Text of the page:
On Wednesday, President Trump announced his intent to nominate Mr. Barry Myers (CEO, AccuWeather) to lead the National Oceanic and Atmospheric Administration (NOAA). Several other science and technology nominations and confirmations of interest to the ocean science community also occurred. Why It Matters- As our nation recovers from extreme weather events from coast to coast, the importance of NOAA to public safety cannot be understated.
Barry Myers, the chief executive of the private weather forecasting company AccuWeather, is President Trump’s pick to run the National Oceanic and Atmospheric Administration. The appointment of Myers, a businessman and lawyer, breaks from the recent precedent of scientists leading the agency tasked with a large, complex and technically demanding portfolio.
The United States Geological Survey (USGS), the National Oceanic and Atmospheric Administration (NOAA) and partners, in conjunction with Senators Shelley Moore Capito (WV) and Bill Nelson (FL) hosted a briefing, “How Science Supports Flood Forecasting and Public Safety.”
The House Natural Resources Subcommittee on Water, Power and Oceans held a hearing to address four federal fisheries management bills. Two would reauthorize the Magnuson-Stevens Fishery Conservation and Management Act (MSA; PL 109-479) – the Strengthening Fishing Communities and Increasing Flexibility in Fisheries Management Act (H.R. 200) and the Strengthening Fishing Communities through Improving Science, Increasing Flexibility, and Modernizing Fisheries Management Act (a discussion draft that has not been introduced).
The Senate Commerce, Science, and Transportation Committee held a hearing to consider four presidential nominees subject to Senate confirmation, including Rear Admiral Timothy Gallaudet (Ret.) to be deputy administrator of the National Oceanic and Atmospheric Administration (NOAA).
Dry weather continues to be problematic for Western states, and climate change predictions indicate droughts will only worsen. The president’s budget request for Fiscal Year (FY) 2018 proposes funding cuts to the National Oceanic and Atmospheric Administration (NOAA) by 16 percent – and the proposed four percent decrease to the agency’s National Weather Service would challenge the program. The National Weather Service plays a crucial role in understanding drought patterns, preparing communities for limited water availability, and helping scientists understand the changing climate. Stakeholders say forecasting research and technology innovations are key to future preparedness.
On Thursday, the Senate Committee on Appropriations passed the $53.4 billion Commerce, Justice, Science, and Related Agencies Appropriations Act of 2018 (S.1662) bill in a 30-1 vote. “The committee has made difficult but responsible decisions to produce a bill that strikes a financial balance between the competing priorities of law enforcement, national security, scientific advancement, and economic development,” declared Commerce, Justice, and Science Appropriations Subcommittee Chairman Richard Shelby (AL). In the Senate bill, the National Science Foundation (NSF) would be funded at $7.31 billion, the National Oceanic and Atmospheric Administration (NOAA) at $5.59 billion, and the National Aeronautics and Space Administration (NASA) at $19.5 billion, representing cuts from FY 2017 of 2.2 percent, 1.5 percent, and 0.6 percent, respectively. The total reductions in the bill amount to $3.2 billion below the FY 2017 enacted level, but overall funding remains $4.4 billion above the president’s budget request.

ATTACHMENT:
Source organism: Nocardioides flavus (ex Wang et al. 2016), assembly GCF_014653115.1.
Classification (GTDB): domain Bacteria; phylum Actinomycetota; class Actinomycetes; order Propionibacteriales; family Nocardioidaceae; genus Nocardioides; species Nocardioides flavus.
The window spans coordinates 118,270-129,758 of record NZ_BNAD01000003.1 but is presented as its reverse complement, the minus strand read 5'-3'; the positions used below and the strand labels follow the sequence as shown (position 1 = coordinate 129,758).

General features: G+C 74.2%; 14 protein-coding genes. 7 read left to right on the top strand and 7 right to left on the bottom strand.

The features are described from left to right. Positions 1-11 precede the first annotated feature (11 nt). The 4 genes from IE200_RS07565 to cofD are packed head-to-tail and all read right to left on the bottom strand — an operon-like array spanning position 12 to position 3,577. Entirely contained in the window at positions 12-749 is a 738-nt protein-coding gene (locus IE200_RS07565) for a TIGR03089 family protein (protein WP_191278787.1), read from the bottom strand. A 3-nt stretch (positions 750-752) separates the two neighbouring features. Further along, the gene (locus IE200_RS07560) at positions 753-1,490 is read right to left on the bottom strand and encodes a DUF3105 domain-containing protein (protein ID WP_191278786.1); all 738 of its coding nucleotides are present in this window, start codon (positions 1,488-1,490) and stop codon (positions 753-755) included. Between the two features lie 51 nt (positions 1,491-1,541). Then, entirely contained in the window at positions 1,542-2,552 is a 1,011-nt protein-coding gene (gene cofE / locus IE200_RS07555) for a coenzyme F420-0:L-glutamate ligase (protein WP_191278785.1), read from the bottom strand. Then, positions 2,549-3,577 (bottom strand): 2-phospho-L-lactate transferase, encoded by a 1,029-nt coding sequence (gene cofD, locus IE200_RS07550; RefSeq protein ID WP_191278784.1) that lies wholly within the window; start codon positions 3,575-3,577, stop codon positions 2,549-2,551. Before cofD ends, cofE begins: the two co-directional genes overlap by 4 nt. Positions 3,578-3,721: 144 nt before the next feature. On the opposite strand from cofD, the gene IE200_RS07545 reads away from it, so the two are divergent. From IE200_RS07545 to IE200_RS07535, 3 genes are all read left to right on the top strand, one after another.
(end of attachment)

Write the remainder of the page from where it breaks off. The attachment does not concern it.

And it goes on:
Focus on Justice, Not Climate Science, In House Commerce, Justice, and Science Bill — Which Drastically Cuts NOAA Funding
Last week, the House Appropriations Committee passed their version of the Fiscal Year (FY) 2018 Commerce, Justice, Science (CJS) Appropriations bill, which includes funding proposals for the National Science Foundation (NSF), the National Oceanic and Atmospheric Administration (NOAA), and the National Aeronautics and Space Administration (NASA). During the full committee markup of the bill, which covers a vast array of other agencies and largely prioritizes law enforcement issues like terrorism, cybersecurity, espionage, the opioid epidemic, and border security, both subcommittee Chairman John Culberson (TX-7) and Ranking Member José Serrano (NY-15) expressed their appreciation for each other’s collaboration and friendship during the drafting of the bill, despite their dissimilar policy stances.
Earth Science Given “Low Priority” Status In House Appropriations Bill That Would Also Reduce NOAA Funding?
While President Trump proposed some of the most dramatic budget cuts in recent history, Congress ultimately has the responsibility of appropriating funds. Last week, the House Appropriations Subcommittee on Commerce, Justice, and Science marked...
While the budget, health care, and Supreme Court hearings dominated the news this month, members of Congress were also busy introducing bills and passing the first science-related acts of the new year.